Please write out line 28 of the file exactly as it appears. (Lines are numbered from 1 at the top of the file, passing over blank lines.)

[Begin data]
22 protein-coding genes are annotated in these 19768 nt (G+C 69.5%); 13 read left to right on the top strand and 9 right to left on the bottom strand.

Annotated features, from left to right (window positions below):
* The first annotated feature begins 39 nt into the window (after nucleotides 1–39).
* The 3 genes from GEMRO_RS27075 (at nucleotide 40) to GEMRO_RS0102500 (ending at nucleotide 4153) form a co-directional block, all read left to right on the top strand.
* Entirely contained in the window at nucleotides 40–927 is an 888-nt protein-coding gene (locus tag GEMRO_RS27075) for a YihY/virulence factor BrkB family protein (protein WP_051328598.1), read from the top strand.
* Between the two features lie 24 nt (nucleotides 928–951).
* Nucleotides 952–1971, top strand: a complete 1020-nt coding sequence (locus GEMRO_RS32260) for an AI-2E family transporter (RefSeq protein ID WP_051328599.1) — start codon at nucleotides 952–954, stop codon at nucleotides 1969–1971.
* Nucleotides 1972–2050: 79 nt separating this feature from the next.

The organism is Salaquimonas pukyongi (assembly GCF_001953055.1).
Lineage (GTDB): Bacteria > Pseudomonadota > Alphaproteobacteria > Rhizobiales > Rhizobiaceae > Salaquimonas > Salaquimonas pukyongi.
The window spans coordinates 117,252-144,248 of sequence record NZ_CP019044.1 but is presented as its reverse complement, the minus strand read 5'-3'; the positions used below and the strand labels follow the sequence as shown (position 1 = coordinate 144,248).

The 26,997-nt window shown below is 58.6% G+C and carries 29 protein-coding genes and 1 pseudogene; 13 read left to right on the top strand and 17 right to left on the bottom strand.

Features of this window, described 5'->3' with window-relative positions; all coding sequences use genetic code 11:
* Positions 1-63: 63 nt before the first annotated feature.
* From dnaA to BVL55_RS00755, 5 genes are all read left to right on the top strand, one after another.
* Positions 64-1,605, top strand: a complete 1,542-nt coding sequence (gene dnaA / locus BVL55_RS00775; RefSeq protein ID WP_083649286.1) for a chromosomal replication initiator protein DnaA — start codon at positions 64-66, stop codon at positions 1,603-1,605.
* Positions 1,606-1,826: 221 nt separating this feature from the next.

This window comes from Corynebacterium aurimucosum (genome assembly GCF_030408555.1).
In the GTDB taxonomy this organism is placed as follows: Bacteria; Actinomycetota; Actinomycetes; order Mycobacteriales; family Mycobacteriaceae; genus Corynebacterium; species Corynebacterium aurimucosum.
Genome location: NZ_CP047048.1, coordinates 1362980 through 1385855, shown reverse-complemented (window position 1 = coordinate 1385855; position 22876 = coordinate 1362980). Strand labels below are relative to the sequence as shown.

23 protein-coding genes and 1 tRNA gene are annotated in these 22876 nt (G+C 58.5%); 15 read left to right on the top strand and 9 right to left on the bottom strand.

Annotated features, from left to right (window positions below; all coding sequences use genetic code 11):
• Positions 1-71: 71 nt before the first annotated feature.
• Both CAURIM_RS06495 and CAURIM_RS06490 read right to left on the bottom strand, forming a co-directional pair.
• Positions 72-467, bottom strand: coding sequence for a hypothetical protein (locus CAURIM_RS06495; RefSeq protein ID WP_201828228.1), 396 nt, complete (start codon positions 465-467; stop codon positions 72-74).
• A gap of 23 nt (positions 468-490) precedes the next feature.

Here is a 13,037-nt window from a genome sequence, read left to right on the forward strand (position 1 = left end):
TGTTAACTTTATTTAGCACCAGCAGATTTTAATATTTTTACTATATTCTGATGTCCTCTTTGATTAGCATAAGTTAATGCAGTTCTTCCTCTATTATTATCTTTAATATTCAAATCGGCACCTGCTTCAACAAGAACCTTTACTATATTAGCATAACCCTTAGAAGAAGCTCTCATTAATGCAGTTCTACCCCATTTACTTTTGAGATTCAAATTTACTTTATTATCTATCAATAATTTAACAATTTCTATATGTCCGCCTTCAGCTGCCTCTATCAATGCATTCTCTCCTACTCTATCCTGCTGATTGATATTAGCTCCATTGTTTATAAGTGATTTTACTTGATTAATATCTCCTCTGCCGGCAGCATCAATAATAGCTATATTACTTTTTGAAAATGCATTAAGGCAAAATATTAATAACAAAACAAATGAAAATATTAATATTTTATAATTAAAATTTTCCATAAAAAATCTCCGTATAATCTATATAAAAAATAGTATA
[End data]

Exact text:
TGTTAACTTTATTTAGCACCAGCAGATTTTAATATTTTTACTATATTCTGATGTCCTCTTTGATTAGCATAAGTTAATGCAGTTCTTCCTCTATTATTATCTTTAATATTCAAATCGGCACCTGCTTCAACAAGAACCTTTACTATATTAGCATAACCCTTAGAAGAAGCTCTCATTAATGCAGTTCTACCCCATTTACTTTTGAGATTCAAATTTACTTTATTATCTATCAATAATTTAACAATTTCTATATGTCCGCCTTCAGCTGCCTCTATCAATGCATTCTCTCCTACTCTATCCTGCTGATTGATATTAGCTCCATTGTTTATAAGTGATTTTACTTGATTAATATCTCCTCTGCCGGCAGCATCAATAATAGCTATATTACTTTTTGAAAATGCATTAAGGCAAAATATTAATAACAAAACAAATGAAAATATTAATATTTTATAATTAAAATTTTCCATAAAAAATCTCCGTATAATCTATATAAAAAATAGTATA